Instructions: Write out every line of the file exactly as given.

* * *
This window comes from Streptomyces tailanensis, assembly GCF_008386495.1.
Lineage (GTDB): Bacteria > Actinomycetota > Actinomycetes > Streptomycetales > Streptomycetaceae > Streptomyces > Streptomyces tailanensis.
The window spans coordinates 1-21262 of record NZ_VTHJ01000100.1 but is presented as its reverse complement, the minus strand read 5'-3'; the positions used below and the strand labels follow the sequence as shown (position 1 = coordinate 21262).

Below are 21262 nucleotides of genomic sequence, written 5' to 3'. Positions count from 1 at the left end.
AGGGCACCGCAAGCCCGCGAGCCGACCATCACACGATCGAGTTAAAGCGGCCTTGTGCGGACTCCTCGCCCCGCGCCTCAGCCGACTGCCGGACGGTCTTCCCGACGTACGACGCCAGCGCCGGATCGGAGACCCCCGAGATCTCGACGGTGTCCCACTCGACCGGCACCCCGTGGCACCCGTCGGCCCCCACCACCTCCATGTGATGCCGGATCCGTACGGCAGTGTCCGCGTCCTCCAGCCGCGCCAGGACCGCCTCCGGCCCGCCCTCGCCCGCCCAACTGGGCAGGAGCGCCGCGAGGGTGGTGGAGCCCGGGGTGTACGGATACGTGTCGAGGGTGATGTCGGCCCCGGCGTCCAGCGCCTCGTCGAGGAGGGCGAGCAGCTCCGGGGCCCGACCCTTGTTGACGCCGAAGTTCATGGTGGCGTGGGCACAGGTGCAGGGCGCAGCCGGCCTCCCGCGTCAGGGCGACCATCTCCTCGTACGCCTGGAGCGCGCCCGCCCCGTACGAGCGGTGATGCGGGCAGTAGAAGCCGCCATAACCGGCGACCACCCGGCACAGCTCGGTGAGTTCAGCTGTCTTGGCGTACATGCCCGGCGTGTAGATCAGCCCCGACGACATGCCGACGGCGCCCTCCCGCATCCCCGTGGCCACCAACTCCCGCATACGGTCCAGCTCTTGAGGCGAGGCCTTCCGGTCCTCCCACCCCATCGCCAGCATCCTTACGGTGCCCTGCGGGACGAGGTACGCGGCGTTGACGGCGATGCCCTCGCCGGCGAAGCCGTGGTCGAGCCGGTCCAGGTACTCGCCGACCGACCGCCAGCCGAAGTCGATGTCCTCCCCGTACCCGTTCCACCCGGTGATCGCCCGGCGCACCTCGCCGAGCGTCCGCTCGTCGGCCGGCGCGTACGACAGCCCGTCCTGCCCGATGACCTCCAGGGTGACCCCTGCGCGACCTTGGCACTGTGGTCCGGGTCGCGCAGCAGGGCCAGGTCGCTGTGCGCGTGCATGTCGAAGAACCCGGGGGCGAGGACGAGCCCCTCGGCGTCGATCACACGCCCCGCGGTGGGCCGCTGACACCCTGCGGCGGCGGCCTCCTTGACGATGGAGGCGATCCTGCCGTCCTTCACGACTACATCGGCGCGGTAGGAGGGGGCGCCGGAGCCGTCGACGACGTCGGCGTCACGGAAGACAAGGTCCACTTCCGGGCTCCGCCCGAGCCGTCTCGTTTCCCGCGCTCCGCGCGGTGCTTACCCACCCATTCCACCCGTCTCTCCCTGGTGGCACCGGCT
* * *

This window comes from Streptomyces tailanensis, assembly GCF_008386495.1.
Lineage (GTDB): Bacteria > Actinomycetota > Actinomycetes > Streptomycetales > Streptomycetaceae > Streptomyces > Streptomyces tailanensis.
The window spans coordinates 1-21262 of record NZ_VTHJ01000100.1 but is presented as its reverse complement, the minus strand read 5'-3'; the positions used below and the strand labels follow the sequence as shown (position 1 = coordinate 21262).

Below are 21262 nucleotides of genomic sequence, written 5' to 3'. Positions count from 1 at the left end.
AGGGCACCGCAAGCCCGCGAGCCGACCATCACACGATCGAGTTAAAGCGGCCTTGTGCGGACTCCTCGCCCCGCGCCTCAGCCGACTGCCGGACGGTCTTCCCGACGTACGACGCCAGCGCCGGATCGGAGACCCCCGAGATCTCGACGGTGTCCCACTCGACCGGCACCCCGTGGCACCCGTCGGCCCCCACCACCTCCATGTGATGCCGGATCCGTACGGCAGTGTCCGCGTCCTCCAGCCGCGCCAGGACCGCCTCCGGCCCGCCCTCGCCCGCCCAACTGGGCAGGAGCGCCGCGAGGGTGGTGGAGCCCGGGGTGTACGGATACGTGTCGAGGGTGATGTCGGCCCCGGCGTCCAGCGCCTCGTCGAGGAGGGCGAGCAGCTCCGGGGCCCGACCCTTGTTGACGCCGAAGTTCATGGTGGCGTGGGCACAGGTGCAGGGCGCAGCCGGCCTCCCGCGTCAGGGCGACCATCTCCTCGTACGCCTGGAGCGCGCCCGCCCCGTACGAGCGGTGATGCGGGCAGTAGAAGCCGCCATAACCGGCGACCACCCGGCACAGCTCGGTGAGTTCAGCTGTCTTGGCGTACATGCCCGGCGTGTAGATCAGCCCCGACGACATGCCGACGGCGCCCTCCCGCATCCCCGTGGCCACCAACTCCCGCATACGGTCCAGCTCTTGAGGCGAGGCCTTCCGGTCCTCCCACCCCATCGCCAGCATCCTTACGGTGCCCTGCGGGACGAGGTACGCGGCGTTGACGGCGATGCCCTCGCCGGCGAAGCCGTGGTCGAGCCGGTCCAGGTACTCGCCGACCGACCGCCAGCCGAAGTCGATGTCCTCCCCGTACCCGTTCCACCCGGTGATCGCCCGGCGCACCTCGCCGAGCGTCCGCTCGTCGGCCGGCGCGTACGACAGCCCGTCCTGCCCGATGACCTCCAGGGTGACCCCTGCGCGACCTTGGCACTGTGGTCCGGGTCGCGCAGCAGGGCCAGGTCGCTGTGCGCGTGCATGTCGAAGAACCCGGGGGCGAGGACGAGCCCCTCGGCGTCGATCACACGCCCCGCGGTGGGCCGCTGACACCCTGCGGCGGCGGCCTCCTTGACGATGGAGGCGATCCTGCCGTCCTTCACGACTACATCGGCGCGGTAGGAGGGGGCGCCGGAGCCGTCGACGACGTCGGCGTCACGGAAGACAAGGTCCACTTCCGGGCTCCGCCCGAGCCGTCTCGTTTCCCGCGCTCCGCGCGGTGCTTACCCACCCATTCCACCCGTCTCTCCCTGGTGGCACCGGCT